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Lymphoma and Pets
Tumor Lysis Syndrome
Tumor Lysis Syndrome (TLS) refers to the metabolic consequences of the break-up of a tumor within the body, generally on account of cytotoxic (i.e. chemotherapeutic) intervention. In other words, when a cancer patient receives treatment, the cancer cells that are killed release their contents into the bloodstream and throw the metabolic state of the blood out of balance. This is characterized by three serious conditions:
Hyperkalemia: This is a build-up of potassium in the blood, or higher-than-normal levels of potassium in the blood.
Hyperphosphatemia: This is a build-up of phosphates in the blood.
Hyperuricemia: This is a build-up of uric acid in the blood
In all cases, it is the role of the kidneys to clear these substances from the blood, which is why kidney failure is a very real concern when coping with TLS.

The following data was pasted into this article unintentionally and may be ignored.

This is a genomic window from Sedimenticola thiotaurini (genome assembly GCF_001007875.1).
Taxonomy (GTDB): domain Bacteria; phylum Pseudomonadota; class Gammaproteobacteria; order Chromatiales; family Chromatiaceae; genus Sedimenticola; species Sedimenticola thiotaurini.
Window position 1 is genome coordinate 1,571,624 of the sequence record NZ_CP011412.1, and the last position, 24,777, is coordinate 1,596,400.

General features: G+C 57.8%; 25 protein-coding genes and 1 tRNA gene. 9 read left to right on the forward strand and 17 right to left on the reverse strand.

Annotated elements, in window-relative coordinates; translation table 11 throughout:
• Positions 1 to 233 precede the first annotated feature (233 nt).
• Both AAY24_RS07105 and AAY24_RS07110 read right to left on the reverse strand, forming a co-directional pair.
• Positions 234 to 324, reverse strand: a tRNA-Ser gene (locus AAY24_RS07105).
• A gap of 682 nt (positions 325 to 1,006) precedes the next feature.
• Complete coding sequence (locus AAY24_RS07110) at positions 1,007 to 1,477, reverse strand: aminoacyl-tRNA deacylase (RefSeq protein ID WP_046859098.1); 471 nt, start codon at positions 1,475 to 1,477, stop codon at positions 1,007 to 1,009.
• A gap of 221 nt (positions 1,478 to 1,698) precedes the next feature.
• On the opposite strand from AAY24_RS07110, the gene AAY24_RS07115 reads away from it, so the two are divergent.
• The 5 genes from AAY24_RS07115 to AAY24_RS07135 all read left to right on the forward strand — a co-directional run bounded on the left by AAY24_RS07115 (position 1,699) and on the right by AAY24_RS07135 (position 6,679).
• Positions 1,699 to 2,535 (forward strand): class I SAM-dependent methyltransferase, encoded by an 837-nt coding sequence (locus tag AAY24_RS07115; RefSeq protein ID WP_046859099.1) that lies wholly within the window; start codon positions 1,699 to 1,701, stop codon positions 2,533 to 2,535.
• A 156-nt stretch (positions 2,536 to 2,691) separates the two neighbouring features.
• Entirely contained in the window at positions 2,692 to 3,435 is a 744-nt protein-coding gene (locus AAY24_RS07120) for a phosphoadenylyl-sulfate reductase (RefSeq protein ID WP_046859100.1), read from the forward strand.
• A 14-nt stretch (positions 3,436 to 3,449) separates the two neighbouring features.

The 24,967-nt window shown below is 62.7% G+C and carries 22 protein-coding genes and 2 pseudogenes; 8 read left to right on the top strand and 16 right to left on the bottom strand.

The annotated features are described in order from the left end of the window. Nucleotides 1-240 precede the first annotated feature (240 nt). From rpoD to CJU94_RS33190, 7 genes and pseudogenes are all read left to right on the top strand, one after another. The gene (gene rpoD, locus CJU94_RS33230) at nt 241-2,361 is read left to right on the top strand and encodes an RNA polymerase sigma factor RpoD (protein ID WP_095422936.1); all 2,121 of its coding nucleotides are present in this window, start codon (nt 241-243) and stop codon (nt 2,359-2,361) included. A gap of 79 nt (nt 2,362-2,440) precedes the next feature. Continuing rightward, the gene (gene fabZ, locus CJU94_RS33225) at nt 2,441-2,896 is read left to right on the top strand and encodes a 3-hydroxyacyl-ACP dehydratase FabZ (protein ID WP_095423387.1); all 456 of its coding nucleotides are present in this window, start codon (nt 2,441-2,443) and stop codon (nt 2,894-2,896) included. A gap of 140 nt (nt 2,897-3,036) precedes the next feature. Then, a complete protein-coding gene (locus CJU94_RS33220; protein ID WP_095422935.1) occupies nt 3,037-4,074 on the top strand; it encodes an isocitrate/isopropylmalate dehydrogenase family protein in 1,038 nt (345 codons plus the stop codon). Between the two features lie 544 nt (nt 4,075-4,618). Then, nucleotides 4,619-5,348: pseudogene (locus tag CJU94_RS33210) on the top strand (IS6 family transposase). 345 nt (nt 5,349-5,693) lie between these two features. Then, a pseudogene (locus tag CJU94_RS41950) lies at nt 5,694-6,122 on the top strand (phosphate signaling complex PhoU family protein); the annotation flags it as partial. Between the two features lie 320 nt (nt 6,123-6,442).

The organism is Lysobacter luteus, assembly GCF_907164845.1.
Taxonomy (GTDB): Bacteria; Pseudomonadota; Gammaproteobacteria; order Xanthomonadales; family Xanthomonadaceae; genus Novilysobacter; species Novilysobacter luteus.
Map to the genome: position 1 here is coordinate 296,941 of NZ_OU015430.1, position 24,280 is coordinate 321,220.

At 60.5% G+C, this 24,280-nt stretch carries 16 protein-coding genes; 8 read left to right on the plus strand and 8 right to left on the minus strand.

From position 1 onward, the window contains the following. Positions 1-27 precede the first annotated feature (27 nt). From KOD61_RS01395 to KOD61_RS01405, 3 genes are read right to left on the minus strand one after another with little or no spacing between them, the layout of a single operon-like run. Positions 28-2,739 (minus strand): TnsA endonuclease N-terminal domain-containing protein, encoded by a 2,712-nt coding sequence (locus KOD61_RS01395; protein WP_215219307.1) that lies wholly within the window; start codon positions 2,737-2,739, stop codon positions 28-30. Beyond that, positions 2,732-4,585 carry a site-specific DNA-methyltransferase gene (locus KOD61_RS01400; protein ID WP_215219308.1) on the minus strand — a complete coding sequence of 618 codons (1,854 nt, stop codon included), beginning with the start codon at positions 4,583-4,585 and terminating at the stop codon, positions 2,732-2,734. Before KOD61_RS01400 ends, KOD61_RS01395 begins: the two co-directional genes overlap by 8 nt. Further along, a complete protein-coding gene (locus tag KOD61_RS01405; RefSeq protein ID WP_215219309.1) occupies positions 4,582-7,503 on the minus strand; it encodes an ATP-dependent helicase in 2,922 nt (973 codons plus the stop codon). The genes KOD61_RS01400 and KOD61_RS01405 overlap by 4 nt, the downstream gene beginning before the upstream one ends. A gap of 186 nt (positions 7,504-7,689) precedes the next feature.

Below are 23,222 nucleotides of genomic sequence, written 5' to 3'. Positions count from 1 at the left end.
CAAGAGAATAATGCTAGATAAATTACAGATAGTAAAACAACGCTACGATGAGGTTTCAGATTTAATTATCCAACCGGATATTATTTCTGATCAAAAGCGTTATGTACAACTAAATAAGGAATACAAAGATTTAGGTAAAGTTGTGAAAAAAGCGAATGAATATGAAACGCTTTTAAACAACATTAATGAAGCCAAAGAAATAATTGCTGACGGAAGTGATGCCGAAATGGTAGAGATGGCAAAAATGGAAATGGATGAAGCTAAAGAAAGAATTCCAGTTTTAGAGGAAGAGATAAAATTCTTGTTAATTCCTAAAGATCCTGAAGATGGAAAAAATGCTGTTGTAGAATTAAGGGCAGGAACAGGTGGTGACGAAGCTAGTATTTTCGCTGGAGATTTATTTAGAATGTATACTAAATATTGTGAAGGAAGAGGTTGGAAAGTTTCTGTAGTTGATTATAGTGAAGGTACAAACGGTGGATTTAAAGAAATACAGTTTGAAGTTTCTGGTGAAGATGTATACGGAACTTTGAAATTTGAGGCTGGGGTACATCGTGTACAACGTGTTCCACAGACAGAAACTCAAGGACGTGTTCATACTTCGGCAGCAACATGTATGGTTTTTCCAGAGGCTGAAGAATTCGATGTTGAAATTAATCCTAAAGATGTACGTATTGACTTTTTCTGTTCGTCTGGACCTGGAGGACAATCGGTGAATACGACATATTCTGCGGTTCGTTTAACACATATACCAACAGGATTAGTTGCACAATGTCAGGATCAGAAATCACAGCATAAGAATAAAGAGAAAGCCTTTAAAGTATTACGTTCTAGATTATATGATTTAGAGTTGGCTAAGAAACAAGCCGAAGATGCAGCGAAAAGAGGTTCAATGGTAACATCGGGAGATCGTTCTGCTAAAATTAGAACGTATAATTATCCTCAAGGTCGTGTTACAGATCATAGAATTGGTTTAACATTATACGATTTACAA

Risk Factors for TLS
The highest degree of risk for TLS derives from those tumors that are known to grow the fastest, chiefly because they are known to be most susceptible to chemotherapy and similar anti-cancer interventions. These tumors include:
-- Lymphoblastic Lymphoma
-- Burkitt's lymphoma
-- T-cell acute lymphoblastic leukemia
Lower risk tumors include:
-- Low grade lymphomas
-- Small cell carcinomas
-- Breast carcinomas
-- Multiple myelomas
Other risk factors include:
-- Bulky disease
-- Hepatosplenomegaly (the swelling of the liver and the spleen beyond normal size)
-- High leukocyte count
-- Elevated LDH levels (pre-treatment)
-- Elevated levels of uric acid (pre-treatment)
-- Compromised kidney functions
-- Decreased urine output
There are several treatment strategies for Tumor Lysis Syndrome, and the subject is far too extensive for the scope of this entry. However, patients should be made aware by their physicians if they are at higher risk of developing TLS following anti-cancer treatment, and if so, what prophylactic measures can be taken to prevent the syndrome from developing in the first place.